Three drop-top supercars, in summer. On days like these... it rains. Hard
It’s a gamble, trying to put the roof down.
Modern, mollycoddling drop-top supercars like these three all allow you to operate the roof mechanism while you’re rolling along. When you do, you look like an intergalactic, ocean-going tart. But, being able to trickle forward while stowing or unfurling the roof means every microscopic opportunity for a hit of open-air action can be seized upon. Just as well, since it’s forecast to rain today.
Underneath ominous clouds, it’s the new Audi R8 V10 Plus Spyder (‘Plus’ meaning an additional 70bhp and that pert wing) and the Mercedes-AMG GT C Roadster (the wider, more powerful GT) that’ll streak into an early lead. Literally.
Words: Ollie Kew / Photography: Mark Riccioni
While the McLaren 570S Spider languishes back at 25mph to let its origami hard-top retract, the Germans spirit away, accelerating to, um, 31mph with their old-school canvas tops aloft. For 15 agonising seconds, the McLaren watches the R8’s carbon ducktail disappear up the B3135, fearful of a flurry of phone calls to Somerset plod reporting an angry Decepticon jammed mid-Transforming halfway down Cheddar Gorge.
Once the bong indicates the roof is secured, the slowest car here becomes the fastest. The McLaren explodes forwards regardless of gear or gradient, covering ground with an instant, neck-straining disdain. Baby supercar? The idea is lost on the power-crazed, instant gearshift, freakish traction alchemists from Surrey. Like the AMG and Audi, it’ll easily outrace a four-second count from 0–60mph and crack on to 200mph, but in-gear, this is the fastest thing here. Would you want to do 200mph with the roof off? Me neither.
Was that a crack of thunder from the looming clouds overhead? Could just as easily have been the GT C executing a cacophony of downchanges. AMG has negotiated the stampede towards smaller, turbocharged engines better than most, and there’s no question this is the better-sounding of the two V8s, delightfully lumpy and chuntering, while the McLaren’s blaring buzz shouts of massive brawn but little interest in stiffening the hairs that run down your neck.
However. Even the guttural chug of the GT C’s glorious 4.0-litre bi-turbo V8 is instantly outclassed when the glossy starter button dangling from the R8’s steering wheel spoke is detonated. A tease from the starter motor later, the 5.2-litre naturally aspirated V10 brims the canyon with rich, yelping tones. You can’t ogle the Spyder’s V10 like the coupe’s glass-cased centrepiece, but on noise alone it demolishes the others’ bassier soundtracks and rules the experience of being in the R8.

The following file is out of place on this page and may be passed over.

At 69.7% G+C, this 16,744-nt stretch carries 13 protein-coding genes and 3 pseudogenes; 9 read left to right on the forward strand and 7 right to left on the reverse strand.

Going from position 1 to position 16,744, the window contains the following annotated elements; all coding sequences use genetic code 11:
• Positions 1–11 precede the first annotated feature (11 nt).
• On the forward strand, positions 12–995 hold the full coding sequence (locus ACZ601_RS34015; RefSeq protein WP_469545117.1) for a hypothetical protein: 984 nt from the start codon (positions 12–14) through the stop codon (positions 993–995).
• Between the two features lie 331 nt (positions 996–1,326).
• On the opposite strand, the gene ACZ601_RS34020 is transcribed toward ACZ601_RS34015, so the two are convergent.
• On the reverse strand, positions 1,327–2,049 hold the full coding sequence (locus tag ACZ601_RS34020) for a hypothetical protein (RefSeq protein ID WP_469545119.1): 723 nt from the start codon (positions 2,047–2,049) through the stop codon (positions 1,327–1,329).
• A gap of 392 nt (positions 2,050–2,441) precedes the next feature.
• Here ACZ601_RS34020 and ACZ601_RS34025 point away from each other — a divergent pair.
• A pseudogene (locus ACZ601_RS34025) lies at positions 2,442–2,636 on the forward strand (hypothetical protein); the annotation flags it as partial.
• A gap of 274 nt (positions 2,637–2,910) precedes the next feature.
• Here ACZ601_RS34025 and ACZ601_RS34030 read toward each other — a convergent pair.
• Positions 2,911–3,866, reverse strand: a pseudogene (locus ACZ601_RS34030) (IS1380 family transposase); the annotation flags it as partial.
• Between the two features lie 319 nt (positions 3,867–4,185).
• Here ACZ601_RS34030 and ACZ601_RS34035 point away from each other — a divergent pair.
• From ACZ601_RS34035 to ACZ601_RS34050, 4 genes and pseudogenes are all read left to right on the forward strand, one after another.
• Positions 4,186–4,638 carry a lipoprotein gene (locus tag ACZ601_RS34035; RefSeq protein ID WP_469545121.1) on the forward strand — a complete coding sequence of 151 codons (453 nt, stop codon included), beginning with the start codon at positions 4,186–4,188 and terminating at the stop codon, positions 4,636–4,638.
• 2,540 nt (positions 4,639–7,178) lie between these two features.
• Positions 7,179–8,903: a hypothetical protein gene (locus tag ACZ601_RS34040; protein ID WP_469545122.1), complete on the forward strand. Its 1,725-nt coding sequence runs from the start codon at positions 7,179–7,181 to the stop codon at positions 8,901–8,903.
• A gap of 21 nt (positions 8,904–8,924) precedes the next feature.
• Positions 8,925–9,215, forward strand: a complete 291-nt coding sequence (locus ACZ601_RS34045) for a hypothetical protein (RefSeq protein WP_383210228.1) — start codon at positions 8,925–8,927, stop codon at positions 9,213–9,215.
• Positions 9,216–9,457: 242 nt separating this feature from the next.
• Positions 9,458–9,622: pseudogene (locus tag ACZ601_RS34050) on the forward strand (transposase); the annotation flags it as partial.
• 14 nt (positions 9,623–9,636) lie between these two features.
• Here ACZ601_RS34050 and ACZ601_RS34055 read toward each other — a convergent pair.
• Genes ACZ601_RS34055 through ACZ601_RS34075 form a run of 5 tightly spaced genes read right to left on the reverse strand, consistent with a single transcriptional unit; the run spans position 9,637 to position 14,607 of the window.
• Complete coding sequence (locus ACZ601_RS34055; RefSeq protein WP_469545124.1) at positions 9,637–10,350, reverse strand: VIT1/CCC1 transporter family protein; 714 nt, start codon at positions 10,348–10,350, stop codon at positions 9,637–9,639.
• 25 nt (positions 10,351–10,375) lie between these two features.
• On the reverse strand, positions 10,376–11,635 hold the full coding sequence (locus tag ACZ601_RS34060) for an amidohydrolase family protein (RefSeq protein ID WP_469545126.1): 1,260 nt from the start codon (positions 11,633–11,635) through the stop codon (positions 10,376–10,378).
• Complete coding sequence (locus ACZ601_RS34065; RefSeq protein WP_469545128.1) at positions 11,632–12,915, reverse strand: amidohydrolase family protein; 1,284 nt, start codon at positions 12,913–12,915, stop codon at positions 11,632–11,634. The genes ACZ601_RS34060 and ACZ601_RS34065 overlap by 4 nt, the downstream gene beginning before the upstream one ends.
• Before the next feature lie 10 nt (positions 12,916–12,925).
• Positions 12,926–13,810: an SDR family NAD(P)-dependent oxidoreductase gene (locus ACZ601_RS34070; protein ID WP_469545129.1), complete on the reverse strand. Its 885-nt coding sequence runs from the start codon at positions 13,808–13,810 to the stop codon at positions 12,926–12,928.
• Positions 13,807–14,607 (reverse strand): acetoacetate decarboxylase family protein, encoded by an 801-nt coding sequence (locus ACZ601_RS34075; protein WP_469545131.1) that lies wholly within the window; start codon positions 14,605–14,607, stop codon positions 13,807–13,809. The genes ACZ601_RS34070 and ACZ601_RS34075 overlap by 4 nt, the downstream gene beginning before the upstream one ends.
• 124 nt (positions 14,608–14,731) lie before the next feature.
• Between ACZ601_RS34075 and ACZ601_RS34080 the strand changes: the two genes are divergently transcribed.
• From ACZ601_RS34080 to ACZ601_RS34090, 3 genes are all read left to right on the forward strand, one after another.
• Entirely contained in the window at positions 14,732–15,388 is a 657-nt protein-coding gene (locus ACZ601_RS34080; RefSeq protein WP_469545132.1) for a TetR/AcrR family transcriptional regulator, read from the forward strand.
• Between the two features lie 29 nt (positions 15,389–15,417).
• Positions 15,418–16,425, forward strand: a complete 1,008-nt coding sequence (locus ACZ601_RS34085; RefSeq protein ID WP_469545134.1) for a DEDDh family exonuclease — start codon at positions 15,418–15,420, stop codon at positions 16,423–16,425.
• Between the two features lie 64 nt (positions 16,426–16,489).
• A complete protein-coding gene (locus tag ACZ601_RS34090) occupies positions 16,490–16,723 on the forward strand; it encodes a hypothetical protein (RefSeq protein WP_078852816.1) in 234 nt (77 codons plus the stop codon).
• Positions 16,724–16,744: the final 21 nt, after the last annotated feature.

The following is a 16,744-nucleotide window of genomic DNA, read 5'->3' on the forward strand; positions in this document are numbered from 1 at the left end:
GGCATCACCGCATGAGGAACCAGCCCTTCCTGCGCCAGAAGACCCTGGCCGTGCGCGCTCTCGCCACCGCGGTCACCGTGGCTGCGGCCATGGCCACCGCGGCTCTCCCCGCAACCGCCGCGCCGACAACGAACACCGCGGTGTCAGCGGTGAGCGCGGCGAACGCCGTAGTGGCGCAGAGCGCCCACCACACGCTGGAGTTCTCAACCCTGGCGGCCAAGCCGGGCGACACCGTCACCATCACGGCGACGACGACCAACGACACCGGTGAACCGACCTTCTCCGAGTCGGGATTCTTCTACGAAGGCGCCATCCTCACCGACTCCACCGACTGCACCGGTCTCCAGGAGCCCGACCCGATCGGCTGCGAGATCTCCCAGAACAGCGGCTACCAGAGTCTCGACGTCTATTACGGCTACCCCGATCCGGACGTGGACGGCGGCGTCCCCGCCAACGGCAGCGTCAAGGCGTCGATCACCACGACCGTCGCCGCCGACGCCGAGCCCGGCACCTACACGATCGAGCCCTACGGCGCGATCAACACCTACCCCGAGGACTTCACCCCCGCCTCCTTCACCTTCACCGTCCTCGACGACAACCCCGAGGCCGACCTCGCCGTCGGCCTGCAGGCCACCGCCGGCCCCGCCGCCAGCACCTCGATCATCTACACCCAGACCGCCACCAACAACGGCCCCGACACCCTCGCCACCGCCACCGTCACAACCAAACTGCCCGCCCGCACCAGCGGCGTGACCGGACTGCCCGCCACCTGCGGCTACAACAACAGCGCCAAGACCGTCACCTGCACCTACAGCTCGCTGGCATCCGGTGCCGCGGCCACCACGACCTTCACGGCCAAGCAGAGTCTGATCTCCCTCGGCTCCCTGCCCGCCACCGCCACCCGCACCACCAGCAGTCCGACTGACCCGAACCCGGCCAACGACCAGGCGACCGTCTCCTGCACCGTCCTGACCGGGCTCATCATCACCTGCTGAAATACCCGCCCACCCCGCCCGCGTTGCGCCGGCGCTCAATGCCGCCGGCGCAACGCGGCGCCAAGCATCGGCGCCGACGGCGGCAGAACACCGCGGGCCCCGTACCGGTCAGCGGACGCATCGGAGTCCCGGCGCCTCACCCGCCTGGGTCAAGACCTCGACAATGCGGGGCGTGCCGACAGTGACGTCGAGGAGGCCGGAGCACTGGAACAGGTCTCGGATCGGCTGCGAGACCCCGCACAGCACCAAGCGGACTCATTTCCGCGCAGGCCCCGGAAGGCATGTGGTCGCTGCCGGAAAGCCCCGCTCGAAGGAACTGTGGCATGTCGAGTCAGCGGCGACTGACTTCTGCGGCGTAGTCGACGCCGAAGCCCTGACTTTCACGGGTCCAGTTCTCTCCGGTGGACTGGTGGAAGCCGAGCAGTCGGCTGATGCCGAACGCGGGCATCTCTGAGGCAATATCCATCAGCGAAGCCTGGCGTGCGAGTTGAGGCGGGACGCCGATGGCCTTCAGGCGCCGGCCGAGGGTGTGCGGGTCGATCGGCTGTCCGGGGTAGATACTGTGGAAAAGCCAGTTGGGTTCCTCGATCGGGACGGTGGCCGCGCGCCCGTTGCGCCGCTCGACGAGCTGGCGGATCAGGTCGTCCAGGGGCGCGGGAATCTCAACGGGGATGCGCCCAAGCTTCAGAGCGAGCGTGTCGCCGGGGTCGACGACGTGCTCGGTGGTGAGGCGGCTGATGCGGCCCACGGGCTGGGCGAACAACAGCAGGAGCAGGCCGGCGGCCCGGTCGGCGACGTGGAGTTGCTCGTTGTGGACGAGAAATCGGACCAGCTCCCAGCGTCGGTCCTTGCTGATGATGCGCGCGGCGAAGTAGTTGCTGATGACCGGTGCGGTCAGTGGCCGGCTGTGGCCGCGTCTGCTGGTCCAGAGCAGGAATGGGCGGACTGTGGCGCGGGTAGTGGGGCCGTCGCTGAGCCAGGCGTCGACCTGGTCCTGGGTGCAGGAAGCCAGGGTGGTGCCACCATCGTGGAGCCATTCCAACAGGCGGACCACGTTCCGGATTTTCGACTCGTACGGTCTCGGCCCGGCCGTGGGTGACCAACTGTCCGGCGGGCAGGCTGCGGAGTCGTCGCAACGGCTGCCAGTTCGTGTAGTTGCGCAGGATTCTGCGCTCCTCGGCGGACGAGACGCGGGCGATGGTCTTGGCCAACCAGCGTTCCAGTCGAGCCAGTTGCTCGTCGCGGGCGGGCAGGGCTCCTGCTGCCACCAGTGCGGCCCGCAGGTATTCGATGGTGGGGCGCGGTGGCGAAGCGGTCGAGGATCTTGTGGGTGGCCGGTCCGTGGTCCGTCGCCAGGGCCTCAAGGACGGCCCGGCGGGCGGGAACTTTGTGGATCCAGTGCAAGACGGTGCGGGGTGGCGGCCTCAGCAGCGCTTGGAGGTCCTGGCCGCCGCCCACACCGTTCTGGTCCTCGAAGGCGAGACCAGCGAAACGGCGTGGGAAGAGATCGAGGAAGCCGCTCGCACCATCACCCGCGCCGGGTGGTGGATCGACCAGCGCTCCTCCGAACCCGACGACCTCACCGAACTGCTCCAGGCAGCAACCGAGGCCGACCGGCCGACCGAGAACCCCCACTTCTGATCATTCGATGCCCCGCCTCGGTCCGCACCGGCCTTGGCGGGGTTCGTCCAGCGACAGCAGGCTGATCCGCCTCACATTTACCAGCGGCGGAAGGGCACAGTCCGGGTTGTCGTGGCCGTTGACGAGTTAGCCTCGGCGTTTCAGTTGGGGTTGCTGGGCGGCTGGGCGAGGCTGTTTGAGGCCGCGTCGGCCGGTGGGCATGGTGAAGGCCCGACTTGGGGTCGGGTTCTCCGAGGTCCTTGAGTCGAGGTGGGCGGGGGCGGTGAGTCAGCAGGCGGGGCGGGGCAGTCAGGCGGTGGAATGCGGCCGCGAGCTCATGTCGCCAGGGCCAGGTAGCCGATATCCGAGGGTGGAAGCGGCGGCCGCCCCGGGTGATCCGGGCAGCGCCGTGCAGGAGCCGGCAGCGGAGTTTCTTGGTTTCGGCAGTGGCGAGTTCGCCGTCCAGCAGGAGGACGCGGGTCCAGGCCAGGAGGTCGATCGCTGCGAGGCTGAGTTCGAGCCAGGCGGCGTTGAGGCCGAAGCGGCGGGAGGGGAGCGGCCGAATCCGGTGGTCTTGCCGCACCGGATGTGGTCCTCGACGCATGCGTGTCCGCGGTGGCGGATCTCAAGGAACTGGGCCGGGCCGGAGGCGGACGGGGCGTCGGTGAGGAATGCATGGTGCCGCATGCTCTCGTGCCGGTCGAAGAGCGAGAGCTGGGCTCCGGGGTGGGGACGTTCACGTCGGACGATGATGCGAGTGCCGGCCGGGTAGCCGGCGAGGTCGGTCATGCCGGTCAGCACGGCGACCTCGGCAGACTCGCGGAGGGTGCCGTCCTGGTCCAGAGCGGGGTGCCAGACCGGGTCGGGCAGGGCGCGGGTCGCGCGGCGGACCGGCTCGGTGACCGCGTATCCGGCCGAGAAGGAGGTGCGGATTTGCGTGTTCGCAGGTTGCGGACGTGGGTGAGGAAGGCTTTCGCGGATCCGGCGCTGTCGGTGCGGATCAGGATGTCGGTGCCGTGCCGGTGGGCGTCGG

V10s are just the best engines, aren’t they? This 602bhp virtuoso revs and revs and revs, balefully, earnestly, with palpable soul bursting from its block, working against the Spyder’s extra 140kg of chassis reinforcement. It doesn’t teleport along, drying your eyeballs like the hard-top. But so what if the pesky, flitty 570S gaps it like an F-18 leaving an aircraft carrier? Not once will you miss the absence of turbocharged torque. In fact, making the motor haul a little harder for a little longer makes the R8 Spyder Plus even more of an event than the objectively better coupe. Moments like that are what you savour when the sun disappears behind cloud cover and a thick, foreboding humidity hangs in the air. We’re going to get wet.
Besides the girth, the R8’s no more intimidating to thread along than a TT. That’s its superpower and its kryptonite, because Audi’s distilled everything that makes its cars so desirable – superb cabin, delightful details, sheer ease of use – into a 600bhp monster that makes you feel like a rock star, but likes to keep you a safe distance from the nitty-gritty of the drive. Like a TT. But making a powertrain this sensational so usable, so foolproof? Utter brilliance.
In a drop-top, it’s less of a worry that the magnetic adjustable dampers take an extra bounce to settle post-bump, and the ceramic brakes’ pedal is made of lemon drizzle cake. There’s also some suspect packaging inside the Audi, as per its uncomfortable Lambo cousin, thanks to the chassis girders messing with the seating position, so you’re a touch too high and too far forward. NBA stars, look elsewhere.
The McLaren suffers no such ergonomic clangers, besides taking practice to scramble in and out of, but suffers the usual frozen touchscreen, disobedient windows, a dodgy noselift and narcoleptic parking sensors. £227k, as tested, with all the carbon trimmings? Hmm.